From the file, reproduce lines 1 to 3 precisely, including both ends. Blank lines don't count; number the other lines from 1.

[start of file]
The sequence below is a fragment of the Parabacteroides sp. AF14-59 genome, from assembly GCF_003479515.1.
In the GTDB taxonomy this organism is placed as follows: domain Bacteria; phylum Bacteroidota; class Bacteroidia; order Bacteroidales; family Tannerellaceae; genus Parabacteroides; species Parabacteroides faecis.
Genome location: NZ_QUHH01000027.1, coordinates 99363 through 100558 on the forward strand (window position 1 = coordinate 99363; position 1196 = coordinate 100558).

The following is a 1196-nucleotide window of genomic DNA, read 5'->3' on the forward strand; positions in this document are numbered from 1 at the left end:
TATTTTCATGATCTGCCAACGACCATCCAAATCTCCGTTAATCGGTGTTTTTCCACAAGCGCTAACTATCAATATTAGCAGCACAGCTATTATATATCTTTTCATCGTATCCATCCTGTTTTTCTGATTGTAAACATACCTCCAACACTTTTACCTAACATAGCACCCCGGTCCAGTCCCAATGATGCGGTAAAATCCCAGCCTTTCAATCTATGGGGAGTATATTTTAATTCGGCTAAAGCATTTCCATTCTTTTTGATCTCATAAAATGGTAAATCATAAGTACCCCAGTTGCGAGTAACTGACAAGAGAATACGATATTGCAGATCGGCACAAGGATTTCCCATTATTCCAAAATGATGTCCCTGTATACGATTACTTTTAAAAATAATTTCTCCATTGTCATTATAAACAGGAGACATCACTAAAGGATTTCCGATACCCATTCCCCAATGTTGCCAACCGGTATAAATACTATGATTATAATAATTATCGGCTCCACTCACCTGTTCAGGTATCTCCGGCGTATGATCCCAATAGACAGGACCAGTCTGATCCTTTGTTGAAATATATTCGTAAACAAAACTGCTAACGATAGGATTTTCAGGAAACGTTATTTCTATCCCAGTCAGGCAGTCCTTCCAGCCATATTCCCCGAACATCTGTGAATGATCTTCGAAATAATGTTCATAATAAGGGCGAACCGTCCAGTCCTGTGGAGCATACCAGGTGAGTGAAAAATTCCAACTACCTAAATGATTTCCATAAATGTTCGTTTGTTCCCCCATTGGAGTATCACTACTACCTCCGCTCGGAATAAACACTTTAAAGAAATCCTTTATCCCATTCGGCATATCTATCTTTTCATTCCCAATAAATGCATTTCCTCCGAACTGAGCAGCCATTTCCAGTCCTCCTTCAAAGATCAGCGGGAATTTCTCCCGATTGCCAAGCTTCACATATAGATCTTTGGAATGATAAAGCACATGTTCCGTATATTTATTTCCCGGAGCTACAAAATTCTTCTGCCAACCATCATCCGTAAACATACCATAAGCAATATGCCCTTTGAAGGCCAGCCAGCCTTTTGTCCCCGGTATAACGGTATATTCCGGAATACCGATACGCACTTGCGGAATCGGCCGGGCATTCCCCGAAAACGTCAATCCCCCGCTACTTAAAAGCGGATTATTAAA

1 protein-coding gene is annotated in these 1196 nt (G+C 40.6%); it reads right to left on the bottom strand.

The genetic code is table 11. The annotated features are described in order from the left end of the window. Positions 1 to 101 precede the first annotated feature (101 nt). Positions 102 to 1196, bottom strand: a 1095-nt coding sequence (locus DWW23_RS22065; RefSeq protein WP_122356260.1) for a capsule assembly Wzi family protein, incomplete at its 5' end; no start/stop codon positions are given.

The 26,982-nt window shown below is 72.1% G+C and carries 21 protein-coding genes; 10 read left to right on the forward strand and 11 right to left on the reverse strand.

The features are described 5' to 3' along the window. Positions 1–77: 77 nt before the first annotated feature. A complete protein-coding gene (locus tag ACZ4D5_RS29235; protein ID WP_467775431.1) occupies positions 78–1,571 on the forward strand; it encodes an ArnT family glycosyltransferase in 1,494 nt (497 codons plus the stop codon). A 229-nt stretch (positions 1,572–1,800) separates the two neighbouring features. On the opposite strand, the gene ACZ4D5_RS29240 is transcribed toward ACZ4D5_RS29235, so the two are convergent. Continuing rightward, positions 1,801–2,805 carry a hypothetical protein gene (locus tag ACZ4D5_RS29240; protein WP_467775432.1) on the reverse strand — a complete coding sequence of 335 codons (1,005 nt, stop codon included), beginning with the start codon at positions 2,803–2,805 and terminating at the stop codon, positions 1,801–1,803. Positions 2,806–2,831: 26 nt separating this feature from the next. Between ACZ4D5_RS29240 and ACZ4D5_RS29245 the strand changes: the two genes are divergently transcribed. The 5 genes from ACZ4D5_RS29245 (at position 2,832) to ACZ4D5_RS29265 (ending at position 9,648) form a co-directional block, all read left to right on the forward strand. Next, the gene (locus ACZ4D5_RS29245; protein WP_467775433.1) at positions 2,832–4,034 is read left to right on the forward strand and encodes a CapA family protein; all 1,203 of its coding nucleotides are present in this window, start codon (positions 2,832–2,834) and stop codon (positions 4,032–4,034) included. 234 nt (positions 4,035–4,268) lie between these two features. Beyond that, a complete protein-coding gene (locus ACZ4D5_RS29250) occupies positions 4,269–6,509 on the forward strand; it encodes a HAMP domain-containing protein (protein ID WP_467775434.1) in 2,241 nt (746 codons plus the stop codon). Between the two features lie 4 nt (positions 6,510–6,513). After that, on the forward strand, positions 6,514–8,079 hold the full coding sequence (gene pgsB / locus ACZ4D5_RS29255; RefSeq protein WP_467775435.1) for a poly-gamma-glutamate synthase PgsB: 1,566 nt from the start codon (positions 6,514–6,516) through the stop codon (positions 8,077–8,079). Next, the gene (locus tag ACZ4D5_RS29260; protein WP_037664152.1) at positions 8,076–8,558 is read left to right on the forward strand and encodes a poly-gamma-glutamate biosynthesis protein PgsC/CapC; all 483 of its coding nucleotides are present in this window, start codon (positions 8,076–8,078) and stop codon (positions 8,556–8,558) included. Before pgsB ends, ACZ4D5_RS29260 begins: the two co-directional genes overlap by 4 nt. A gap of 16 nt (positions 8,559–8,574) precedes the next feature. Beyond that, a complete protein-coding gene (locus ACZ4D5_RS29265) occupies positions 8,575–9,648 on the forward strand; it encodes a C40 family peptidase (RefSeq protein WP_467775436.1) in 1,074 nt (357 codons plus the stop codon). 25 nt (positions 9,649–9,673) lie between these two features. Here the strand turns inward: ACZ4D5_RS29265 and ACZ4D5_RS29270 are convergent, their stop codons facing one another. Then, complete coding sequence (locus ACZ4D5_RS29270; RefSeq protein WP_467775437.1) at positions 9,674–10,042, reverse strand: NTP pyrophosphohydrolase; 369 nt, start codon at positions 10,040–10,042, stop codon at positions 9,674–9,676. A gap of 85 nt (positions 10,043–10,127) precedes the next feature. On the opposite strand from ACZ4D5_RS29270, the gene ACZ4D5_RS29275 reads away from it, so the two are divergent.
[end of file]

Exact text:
The sequence below is a fragment of the Parabacteroides sp. AF14-59 genome, from assembly GCF_003479515.1.
In the GTDB taxonomy this organism is placed as follows: domain Bacteria; phylum Bacteroidota; class Bacteroidia; order Bacteroidales; family Tannerellaceae; genus Parabacteroides; species Parabacteroides faecis.
Genome location: NZ_QUHH01000027.1, coordinates 99363 through 100558 on the forward strand (window position 1 = coordinate 99363; position 1196 = coordinate 100558).